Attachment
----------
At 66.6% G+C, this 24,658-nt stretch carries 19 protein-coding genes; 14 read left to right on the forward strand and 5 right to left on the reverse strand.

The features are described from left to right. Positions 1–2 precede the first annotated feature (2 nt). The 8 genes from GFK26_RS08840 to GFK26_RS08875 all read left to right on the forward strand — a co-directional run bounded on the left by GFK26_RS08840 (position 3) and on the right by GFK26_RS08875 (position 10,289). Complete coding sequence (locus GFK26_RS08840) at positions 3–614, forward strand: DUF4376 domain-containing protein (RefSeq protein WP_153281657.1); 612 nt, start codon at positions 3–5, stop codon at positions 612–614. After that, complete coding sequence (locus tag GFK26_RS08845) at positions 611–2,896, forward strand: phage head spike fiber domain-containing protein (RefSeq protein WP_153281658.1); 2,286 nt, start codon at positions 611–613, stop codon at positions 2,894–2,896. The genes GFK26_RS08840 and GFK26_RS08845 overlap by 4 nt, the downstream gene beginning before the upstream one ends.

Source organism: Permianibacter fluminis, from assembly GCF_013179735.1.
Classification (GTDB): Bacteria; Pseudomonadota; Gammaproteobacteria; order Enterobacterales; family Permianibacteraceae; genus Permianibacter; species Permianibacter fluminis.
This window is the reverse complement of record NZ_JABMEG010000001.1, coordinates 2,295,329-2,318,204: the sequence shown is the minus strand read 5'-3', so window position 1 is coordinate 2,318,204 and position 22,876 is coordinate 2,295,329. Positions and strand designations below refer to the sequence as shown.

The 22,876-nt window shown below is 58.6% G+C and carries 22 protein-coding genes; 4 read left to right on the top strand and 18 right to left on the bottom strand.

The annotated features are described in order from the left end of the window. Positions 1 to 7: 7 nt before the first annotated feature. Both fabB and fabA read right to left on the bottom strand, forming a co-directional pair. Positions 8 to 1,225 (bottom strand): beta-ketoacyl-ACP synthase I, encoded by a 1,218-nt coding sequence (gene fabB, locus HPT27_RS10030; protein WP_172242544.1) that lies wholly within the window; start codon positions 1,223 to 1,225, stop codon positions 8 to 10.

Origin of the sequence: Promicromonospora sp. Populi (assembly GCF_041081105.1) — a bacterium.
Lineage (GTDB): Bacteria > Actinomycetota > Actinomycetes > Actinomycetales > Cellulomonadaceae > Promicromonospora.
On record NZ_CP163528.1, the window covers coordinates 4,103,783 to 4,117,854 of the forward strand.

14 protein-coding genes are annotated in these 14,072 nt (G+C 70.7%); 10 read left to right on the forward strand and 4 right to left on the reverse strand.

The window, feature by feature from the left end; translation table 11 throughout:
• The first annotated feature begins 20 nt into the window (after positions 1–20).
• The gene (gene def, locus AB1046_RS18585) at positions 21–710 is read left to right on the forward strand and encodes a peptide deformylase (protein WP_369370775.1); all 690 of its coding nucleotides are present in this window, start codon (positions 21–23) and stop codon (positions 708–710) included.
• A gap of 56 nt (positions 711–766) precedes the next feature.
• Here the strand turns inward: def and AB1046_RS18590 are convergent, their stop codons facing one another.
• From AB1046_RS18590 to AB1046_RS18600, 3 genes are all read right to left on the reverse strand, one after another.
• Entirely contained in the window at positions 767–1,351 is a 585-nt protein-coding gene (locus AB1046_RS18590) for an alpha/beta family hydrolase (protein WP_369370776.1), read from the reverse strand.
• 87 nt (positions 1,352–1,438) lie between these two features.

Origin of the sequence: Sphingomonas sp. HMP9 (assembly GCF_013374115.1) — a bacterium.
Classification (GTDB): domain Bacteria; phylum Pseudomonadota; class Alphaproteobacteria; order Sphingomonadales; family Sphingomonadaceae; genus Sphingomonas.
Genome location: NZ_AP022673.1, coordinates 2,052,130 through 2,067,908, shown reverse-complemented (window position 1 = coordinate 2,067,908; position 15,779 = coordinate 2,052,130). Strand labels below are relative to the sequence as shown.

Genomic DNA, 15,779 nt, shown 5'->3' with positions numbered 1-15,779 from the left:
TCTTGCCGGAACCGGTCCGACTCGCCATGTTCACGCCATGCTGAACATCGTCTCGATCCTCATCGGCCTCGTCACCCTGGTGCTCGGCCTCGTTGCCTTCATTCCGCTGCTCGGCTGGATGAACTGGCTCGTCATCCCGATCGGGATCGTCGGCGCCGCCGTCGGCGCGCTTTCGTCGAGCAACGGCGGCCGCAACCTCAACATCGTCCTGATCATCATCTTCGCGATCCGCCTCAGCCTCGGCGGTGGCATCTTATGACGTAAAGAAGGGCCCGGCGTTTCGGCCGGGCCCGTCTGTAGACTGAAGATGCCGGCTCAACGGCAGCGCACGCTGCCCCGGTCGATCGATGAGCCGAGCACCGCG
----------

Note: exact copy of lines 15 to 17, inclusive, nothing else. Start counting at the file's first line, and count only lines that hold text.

• A gap of 56 nt (positions 711–766) precedes the next feature.
• Here the strand turns inward: def and AB1046_RS18590 are convergent, their stop codons facing one another.
• From AB1046_RS18590 to AB1046_RS18600, 3 genes are all read right to left on the reverse strand, one after another.